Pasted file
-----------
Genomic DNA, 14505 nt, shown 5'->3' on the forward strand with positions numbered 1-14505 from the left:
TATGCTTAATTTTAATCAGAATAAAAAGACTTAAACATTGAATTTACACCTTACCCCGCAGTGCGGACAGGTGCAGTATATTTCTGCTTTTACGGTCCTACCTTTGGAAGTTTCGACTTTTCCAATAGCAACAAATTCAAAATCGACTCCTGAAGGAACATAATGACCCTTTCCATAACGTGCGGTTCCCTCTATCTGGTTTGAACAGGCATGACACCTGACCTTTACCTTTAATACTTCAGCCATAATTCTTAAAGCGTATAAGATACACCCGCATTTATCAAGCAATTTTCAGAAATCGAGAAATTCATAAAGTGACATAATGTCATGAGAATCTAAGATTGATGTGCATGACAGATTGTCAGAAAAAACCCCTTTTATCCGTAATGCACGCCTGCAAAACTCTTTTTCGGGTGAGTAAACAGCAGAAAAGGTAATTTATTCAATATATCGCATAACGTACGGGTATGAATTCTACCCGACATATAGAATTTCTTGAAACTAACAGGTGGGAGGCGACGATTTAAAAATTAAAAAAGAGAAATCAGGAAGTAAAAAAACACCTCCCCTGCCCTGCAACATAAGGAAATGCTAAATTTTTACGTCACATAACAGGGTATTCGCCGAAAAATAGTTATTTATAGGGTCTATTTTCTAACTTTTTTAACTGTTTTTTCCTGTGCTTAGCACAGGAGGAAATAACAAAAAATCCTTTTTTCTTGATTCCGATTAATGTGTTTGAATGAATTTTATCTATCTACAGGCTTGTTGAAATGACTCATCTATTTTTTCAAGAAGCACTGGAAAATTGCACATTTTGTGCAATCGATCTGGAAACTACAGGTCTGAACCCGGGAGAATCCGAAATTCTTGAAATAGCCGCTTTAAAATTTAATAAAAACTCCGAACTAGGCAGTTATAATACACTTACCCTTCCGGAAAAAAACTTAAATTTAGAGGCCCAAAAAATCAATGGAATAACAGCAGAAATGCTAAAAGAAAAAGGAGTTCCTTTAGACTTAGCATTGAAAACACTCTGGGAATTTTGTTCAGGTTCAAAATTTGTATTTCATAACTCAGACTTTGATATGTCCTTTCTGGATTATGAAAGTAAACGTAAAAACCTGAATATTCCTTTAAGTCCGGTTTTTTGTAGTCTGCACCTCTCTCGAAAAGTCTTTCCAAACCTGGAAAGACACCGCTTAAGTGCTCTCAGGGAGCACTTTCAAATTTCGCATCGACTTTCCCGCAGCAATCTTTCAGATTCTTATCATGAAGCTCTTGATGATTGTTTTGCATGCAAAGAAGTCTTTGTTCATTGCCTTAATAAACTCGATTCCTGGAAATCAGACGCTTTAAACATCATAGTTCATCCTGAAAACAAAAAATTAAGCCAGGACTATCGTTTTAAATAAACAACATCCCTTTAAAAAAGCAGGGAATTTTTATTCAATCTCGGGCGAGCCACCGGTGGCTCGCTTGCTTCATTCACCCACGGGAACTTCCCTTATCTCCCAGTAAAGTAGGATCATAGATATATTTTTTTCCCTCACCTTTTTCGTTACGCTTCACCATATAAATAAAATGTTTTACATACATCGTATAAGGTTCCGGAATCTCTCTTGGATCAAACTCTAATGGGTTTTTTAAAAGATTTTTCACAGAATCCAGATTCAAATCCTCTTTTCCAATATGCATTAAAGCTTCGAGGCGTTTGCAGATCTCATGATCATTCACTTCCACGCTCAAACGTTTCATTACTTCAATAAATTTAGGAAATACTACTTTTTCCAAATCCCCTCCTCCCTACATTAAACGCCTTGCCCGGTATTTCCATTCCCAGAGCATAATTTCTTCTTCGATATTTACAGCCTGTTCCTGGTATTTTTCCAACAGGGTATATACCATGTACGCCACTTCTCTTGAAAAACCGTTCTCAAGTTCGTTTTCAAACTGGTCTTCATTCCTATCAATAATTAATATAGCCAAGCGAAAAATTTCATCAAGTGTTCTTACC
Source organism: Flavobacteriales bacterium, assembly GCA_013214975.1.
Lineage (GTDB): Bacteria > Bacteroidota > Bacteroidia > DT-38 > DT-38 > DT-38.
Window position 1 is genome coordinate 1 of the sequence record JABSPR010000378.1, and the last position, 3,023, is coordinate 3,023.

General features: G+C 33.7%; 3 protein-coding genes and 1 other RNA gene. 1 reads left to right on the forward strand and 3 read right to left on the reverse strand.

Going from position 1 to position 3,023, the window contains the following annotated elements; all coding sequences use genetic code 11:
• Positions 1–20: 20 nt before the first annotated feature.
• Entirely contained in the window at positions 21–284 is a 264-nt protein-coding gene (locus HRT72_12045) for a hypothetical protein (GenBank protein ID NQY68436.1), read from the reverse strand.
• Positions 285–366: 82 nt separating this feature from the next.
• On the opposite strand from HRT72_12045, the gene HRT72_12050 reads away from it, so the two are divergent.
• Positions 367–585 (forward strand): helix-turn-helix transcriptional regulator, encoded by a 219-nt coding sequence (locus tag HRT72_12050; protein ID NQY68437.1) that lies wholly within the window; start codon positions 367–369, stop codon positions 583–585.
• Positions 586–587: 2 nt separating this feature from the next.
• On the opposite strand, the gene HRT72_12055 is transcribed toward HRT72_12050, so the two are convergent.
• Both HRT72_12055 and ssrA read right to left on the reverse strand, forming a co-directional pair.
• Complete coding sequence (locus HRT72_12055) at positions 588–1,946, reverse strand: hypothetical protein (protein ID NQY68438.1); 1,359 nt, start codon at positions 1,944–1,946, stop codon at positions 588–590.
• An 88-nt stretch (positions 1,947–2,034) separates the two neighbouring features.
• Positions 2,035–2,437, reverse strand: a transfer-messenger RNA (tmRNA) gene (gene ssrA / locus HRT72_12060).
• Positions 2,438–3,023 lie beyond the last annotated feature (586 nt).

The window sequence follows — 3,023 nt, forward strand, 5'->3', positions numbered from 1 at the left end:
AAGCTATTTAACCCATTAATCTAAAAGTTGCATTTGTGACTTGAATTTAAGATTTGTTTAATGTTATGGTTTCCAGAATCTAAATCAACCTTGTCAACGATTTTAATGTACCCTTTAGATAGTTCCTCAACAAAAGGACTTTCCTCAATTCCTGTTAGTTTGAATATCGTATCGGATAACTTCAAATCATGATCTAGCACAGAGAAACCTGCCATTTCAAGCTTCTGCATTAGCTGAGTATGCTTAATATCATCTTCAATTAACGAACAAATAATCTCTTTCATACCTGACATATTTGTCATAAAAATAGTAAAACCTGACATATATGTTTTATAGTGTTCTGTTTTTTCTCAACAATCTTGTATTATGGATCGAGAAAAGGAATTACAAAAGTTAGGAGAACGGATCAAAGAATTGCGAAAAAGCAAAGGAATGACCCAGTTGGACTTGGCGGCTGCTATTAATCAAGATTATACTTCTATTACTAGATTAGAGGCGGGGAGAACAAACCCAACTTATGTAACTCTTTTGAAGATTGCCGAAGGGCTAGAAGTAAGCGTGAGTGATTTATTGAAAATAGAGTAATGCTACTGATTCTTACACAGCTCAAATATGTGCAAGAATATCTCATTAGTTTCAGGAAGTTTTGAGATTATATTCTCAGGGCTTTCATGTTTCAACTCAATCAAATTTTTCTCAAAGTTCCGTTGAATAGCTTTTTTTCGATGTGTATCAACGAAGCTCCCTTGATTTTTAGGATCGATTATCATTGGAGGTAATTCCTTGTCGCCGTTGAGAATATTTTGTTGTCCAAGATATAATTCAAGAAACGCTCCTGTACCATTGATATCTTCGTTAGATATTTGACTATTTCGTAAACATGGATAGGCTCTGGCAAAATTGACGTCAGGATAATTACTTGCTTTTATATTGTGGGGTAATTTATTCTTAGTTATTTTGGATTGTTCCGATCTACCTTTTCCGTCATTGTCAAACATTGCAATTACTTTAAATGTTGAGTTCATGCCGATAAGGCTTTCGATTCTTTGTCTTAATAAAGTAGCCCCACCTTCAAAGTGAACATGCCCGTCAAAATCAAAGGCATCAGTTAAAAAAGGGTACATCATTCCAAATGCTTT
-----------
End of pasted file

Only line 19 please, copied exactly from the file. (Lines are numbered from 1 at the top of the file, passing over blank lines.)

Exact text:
• Positions 2,438–3,023 lie beyond the last annotated feature (586 nt).